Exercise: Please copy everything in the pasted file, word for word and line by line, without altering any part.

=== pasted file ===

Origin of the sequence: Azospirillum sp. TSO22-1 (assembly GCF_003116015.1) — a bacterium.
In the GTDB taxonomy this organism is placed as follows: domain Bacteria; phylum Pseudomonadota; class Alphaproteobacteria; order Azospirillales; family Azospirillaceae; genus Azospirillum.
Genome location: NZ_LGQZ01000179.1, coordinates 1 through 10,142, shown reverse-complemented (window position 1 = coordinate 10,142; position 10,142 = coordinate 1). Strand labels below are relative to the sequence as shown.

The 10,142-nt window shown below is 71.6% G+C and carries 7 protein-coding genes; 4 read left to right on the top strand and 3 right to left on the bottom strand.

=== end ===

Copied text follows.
Origin of the sequence: Azospirillum sp. TSO22-1 (assembly GCF_003116015.1) — a bacterium.
In the GTDB taxonomy this organism is placed as follows: domain Bacteria; phylum Pseudomonadota; class Alphaproteobacteria; order Azospirillales; family Azospirillaceae; genus Azospirillum.
Genome location: NZ_LGQZ01000179.1, coordinates 1 through 10,142, shown reverse-complemented (window position 1 = coordinate 10,142; position 10,142 = coordinate 1). Strand labels below are relative to the sequence as shown.

The 10,142-nt window shown below is 71.6% G+C and carries 7 protein-coding genes; 4 read left to right on the top strand and 3 right to left on the bottom strand.